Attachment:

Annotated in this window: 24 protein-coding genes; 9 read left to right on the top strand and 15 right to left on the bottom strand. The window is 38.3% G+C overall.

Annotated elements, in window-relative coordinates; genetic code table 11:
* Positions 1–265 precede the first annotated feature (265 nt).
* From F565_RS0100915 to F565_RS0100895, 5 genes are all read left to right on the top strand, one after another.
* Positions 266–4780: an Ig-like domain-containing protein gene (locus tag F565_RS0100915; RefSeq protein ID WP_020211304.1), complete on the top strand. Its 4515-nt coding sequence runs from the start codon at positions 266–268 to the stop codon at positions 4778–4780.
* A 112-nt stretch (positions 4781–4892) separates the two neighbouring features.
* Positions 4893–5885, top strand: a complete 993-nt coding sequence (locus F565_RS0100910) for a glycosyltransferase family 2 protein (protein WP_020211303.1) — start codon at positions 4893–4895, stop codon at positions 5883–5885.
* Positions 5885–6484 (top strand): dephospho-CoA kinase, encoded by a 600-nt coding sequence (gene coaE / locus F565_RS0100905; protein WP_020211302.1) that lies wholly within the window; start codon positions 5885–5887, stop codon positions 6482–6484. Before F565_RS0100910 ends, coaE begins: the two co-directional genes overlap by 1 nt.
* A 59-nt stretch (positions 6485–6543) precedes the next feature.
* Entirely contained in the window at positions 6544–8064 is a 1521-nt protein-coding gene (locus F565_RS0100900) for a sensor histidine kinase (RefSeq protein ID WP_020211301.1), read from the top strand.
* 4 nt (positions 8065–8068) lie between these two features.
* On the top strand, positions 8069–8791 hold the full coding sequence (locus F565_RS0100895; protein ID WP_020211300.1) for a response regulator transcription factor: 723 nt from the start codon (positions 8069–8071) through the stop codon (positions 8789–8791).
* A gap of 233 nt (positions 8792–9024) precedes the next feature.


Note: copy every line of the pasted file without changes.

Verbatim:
Annotated in this window: 24 protein-coding genes; 9 read left to right on the top strand and 15 right to left on the bottom strand. The window is 38.3% G+C overall.

Annotated elements, in window-relative coordinates; genetic code table 11:
* Positions 1–265 precede the first annotated feature (265 nt).
* From F565_RS0100915 to F565_RS0100895, 5 genes are all read left to right on the top strand, one after another.
* Positions 266–4780: an Ig-like domain-containing protein gene (locus tag F565_RS0100915; RefSeq protein ID WP_020211304.1), complete on the top strand. Its 4515-nt coding sequence runs from the start codon at positions 266–268 to the stop codon at positions 4778–4780.
* A 112-nt stretch (positions 4781–4892) separates the two neighbouring features.
* Positions 4893–5885, top strand: a complete 993-nt coding sequence (locus F565_RS0100910) for a glycosyltransferase family 2 protein (protein WP_020211303.1) — start codon at positions 4893–4895, stop codon at positions 5883–5885.
* Positions 5885–6484 (top strand): dephospho-CoA kinase, encoded by a 600-nt coding sequence (gene coaE / locus F565_RS0100905; protein WP_020211302.1) that lies wholly within the window; start codon positions 5885–5887, stop codon positions 6482–6484. Before F565_RS0100910 ends, coaE begins: the two co-directional genes overlap by 1 nt.
* A 59-nt stretch (positions 6485–6543) precedes the next feature.
* Entirely contained in the window at positions 6544–8064 is a 1521-nt protein-coding gene (locus F565_RS0100900) for a sensor histidine kinase (RefSeq protein ID WP_020211301.1), read from the top strand.
* 4 nt (positions 8065–8068) lie between these two features.
* On the top strand, positions 8069–8791 hold the full coding sequence (locus F565_RS0100895; protein ID WP_020211300.1) for a response regulator transcription factor: 723 nt from the start codon (positions 8069–8071) through the stop codon (positions 8789–8791).
* A gap of 233 nt (positions 8792–9024) precedes the next feature.